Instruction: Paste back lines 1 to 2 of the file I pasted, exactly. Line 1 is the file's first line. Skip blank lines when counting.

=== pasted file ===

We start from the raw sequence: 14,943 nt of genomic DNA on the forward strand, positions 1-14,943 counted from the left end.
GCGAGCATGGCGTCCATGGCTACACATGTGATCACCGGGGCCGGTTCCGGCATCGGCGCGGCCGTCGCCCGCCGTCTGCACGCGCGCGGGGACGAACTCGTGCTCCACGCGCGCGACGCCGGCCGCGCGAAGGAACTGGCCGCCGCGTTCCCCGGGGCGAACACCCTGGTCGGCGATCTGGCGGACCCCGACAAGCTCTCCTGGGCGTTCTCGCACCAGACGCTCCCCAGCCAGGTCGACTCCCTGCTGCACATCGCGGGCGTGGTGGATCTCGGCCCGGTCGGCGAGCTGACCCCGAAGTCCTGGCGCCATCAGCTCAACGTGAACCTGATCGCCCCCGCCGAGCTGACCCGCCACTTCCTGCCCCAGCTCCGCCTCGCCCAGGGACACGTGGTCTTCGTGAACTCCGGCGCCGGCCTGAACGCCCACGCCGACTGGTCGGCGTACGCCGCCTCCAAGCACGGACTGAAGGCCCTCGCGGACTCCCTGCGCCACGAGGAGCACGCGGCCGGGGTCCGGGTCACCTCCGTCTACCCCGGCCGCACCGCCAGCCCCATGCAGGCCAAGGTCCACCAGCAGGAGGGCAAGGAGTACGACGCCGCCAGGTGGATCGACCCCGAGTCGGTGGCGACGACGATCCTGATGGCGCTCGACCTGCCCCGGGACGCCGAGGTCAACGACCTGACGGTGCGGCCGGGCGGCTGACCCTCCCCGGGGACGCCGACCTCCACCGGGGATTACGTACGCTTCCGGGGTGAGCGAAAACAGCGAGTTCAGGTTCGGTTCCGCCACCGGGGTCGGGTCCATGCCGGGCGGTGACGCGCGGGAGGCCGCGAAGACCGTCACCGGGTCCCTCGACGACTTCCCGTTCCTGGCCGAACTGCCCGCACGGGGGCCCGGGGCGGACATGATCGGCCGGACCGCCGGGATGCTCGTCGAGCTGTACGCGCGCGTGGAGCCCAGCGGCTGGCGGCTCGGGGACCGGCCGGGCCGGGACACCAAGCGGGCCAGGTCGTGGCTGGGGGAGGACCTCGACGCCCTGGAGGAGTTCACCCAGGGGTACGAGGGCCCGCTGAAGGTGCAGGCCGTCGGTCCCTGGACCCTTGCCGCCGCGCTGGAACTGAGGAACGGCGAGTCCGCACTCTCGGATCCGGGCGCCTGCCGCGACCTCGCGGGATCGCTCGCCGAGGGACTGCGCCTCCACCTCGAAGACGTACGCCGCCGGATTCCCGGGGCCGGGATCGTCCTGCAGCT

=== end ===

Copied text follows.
We start from the raw sequence: 14,943 nt of genomic DNA on the forward strand, positions 1-14,943 counted from the left end.
GCGAGCATGGCGTCCATGGCTACACATGTGATCACCGGGGCCGGTTCCGGCATCGGCGCGGCCGTCGCCCGCCGTCTGCACGCGCGCGGGGACGAACTCGTGCTCCACGCGCGCGACGCCGGCCGCGCGAAGGAACTGGCCGCCGCGTTCCCCGGGGCGAACACCCTGGTCGGCGATCTGGCGGACCCCGACAAGCTCTCCTGGGCGTTCTCGCACCAGACGCTCCCCAGCCAGGTCGACTCCCTGCTGCACATCGCGGGCGTGGTGGATCTCGGCCCGGTCGGCGAGCTGACCCCGAAGTCCTGGCGCCATCAGCTCAACGTGAACCTGATCGCCCCCGCCGAGCTGACCCGCCACTTCCTGCCCCAGCTCCGCCTCGCCCAGGGACACGTGGTCTTCGTGAACTCCGGCGCCGGCCTGAACGCCCACGCCGACTGGTCGGCGTACGCCGCCTCCAAGCACGGACTGAAGGCCCTCGCGGACTCCCTGCGCCACGAGGAGCACGCGGCCGGGGTCCGGGTCACCTCCGTCTACCCCGGCCGCACCGCCAGCCCCATGCAGGCCAAGGTCCACCAGCAGGAGGGCAAGGAGTACGACGCCGCCAGGTGGATCGACCCCGAGTCGGTGGCGACGACGATCCTGATGGCGCTCGACCTGCCCCGGGACGCCGAGGTCAACGACCTGACGGTGCGGCCGGGCGGCTGACCCTCCCCGGGGACGCCGACCTCCACCGGGGATTACGTACGCTTCCGGGGTGAGCGAAAACAGCGAGTTCAGGTTCGGTTCCGCCACCGGGGTCGGGTCCATGCCGGGCGGTGACGCGCGGGAGGCCGCGAAGACCGTCACCGGGTCCCTCGACGACTTCCCGTTCCTGGCCGAACTGCCCGCACGGGGGCCCGGGGCGGACATGATCGGCCGGACCGCCGGGATGCTCGTCGAGCTGTACGCGCGCGTGGAGCCCAGCGGCTGGCGGCTCGGGGACCGGCCGGGCCGGGACACCAAGCGGGCCAGGTCGTGGCTGGGGGAGGACCTCGACGCCCTGGAGGAGTTCACCCAGGGGTACGAGGGCCCGCTGAAGGTGCAGGCCGTCGGTCCCTGGACCCTTGCCGCCGCGCTGGAACTGAGGAACGGCGAGTCCGCACTCTCGGATCCGGGCGCCTGCCGCGACCTCGCGGGATCGCTCGCCGAGGGACTGCGCCTCCACCTCGAAGACGTACGCCGCCGGATTCCCGGGGCCGGGATCGTCCTGCAGCT